This is a photograph of Beacon Hill, Boston.
It is a fascinating early 19th century neighborhood with narrow streets.
It’s a national historic district and is very well preserved.
Houses are well maintained with low traffic streets and gas lit street lighting.
This town seems as it would feel like a real community, unlike much of our newer towns.
A common misperception is that the current American state of auto-dependency is a result of the free market doing its work. In fact, a variety of government interventions ensure that the transportation market is skewed towards car-ownership. These policy biases are too numerous to list exhaustively, but a few merit special recognition: …
… Zoning requirements in most municipalities mandate that shops and houses must be separated. It is widely illegal to build the old small-town main street with the mix of shops, houses, and apartments that many find charming (so charming that some of these towns have been turned into tourist attractions). Furthermore, in most states it is mandatory for new schools to be built next to hundreds of acres playing fields, and thus far away from residential neighborhoods (see this report and this paper for a fuller discussion of policies that affect travel to school). These and similar regulations ensure that there are no shops or schools that is, major household destinations within walking distance of the average American’s home, which in turn requires the average American to own and use a car, not merely to commute to work but to perform basic tasks like picking up a gallon of milk or sending the kids off to school in the morning.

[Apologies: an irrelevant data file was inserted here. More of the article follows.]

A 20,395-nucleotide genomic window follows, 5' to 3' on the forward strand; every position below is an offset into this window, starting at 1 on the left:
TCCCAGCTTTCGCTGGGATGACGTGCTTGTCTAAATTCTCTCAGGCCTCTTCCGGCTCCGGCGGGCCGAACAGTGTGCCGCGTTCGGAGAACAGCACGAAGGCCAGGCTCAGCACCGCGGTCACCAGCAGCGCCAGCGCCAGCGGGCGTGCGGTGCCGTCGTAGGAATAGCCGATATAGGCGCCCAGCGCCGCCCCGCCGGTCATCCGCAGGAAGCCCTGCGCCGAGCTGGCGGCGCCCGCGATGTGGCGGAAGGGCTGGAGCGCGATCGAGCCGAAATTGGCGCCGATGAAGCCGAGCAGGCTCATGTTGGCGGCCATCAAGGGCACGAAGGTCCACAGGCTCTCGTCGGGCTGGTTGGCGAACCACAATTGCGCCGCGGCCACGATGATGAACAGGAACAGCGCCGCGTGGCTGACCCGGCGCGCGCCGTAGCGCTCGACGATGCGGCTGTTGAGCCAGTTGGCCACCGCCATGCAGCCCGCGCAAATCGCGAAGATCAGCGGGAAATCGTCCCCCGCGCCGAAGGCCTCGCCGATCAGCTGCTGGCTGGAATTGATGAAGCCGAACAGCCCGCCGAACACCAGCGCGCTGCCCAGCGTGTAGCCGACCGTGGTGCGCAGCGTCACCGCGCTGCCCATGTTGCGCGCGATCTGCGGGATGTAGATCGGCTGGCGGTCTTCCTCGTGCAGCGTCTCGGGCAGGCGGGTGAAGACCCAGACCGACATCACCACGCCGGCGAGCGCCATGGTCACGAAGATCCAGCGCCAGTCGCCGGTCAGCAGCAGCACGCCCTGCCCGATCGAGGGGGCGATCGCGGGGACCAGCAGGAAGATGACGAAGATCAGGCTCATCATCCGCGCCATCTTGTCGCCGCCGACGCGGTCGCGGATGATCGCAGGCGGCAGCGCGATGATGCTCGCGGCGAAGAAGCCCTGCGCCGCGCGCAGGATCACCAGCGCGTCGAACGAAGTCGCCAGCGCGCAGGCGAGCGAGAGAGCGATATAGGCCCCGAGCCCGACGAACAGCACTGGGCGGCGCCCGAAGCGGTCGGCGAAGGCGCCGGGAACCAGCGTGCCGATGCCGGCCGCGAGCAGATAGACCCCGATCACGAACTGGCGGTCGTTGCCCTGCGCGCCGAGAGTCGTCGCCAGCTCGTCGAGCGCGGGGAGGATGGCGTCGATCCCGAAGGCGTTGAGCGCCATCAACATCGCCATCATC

This is a very interesting article you should take a look at. I think it’s closely related to some of the things we’re trying to do with the small house movement and building better communities.
It makes sense to have more close knit communities where people can walk and ride bicycle to more destinations like work, school and the grocery store. That way the community can be less dependent on personal vehicles.
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